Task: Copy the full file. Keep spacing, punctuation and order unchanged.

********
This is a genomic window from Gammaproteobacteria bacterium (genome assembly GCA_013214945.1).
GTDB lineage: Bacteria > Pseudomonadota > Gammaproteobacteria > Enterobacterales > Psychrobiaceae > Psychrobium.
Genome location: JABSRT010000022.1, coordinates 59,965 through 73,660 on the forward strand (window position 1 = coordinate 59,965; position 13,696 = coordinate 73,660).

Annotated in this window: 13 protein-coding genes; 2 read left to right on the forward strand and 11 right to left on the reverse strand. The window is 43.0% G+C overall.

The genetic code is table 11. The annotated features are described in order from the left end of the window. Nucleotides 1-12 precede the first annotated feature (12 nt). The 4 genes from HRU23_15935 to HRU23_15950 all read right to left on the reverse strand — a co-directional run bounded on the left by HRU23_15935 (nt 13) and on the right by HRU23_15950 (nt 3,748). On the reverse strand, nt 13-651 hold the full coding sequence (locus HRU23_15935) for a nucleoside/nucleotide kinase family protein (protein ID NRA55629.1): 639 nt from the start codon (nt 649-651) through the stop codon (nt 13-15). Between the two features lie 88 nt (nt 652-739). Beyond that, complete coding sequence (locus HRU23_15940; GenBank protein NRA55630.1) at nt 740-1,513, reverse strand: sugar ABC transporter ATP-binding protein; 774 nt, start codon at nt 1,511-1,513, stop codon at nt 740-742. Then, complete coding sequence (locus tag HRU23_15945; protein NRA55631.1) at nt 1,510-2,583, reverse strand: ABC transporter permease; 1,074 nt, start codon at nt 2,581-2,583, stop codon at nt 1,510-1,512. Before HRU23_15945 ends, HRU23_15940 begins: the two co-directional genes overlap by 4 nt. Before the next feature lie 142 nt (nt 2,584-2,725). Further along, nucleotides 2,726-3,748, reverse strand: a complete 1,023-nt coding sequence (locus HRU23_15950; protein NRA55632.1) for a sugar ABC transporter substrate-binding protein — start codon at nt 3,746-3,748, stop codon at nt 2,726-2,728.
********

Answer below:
This is a genomic window from Gammaproteobacteria bacterium (genome assembly GCA_013214945.1).
GTDB lineage: Bacteria > Pseudomonadota > Gammaproteobacteria > Enterobacterales > Psychrobiaceae > Psychrobium.
Genome location: JABSRT010000022.1, coordinates 59,965 through 73,660 on the forward strand (window position 1 = coordinate 59,965; position 13,696 = coordinate 73,660).

Annotated in this window: 13 protein-coding genes; 2 read left to right on the forward strand and 11 right to left on the reverse strand. The window is 43.0% G+C overall.

The genetic code is table 11. The annotated features are described in order from the left end of the window. Nucleotides 1-12 precede the first annotated feature (12 nt). The 4 genes from HRU23_15935 to HRU23_15950 all read right to left on the reverse strand — a co-directional run bounded on the left by HRU23_15935 (nt 13) and on the right by HRU23_15950 (nt 3,748). On the reverse strand, nt 13-651 hold the full coding sequence (locus HRU23_15935) for a nucleoside/nucleotide kinase family protein (protein ID NRA55629.1): 639 nt from the start codon (nt 649-651) through the stop codon (nt 13-15). Between the two features lie 88 nt (nt 652-739). Beyond that, complete coding sequence (locus HRU23_15940; GenBank protein NRA55630.1) at nt 740-1,513, reverse strand: sugar ABC transporter ATP-binding protein; 774 nt, start codon at nt 1,511-1,513, stop codon at nt 740-742. Then, complete coding sequence (locus tag HRU23_15945; protein NRA55631.1) at nt 1,510-2,583, reverse strand: ABC transporter permease; 1,074 nt, start codon at nt 2,581-2,583, stop codon at nt 1,510-1,512. Before HRU23_15945 ends, HRU23_15940 begins: the two co-directional genes overlap by 4 nt. Before the next feature lie 142 nt (nt 2,584-2,725). Further along, nucleotides 2,726-3,748, reverse strand: a complete 1,023-nt coding sequence (locus HRU23_15950; protein NRA55632.1) for a sugar ABC transporter substrate-binding protein — start codon at nt 3,746-3,748, stop codon at nt 2,726-2,728.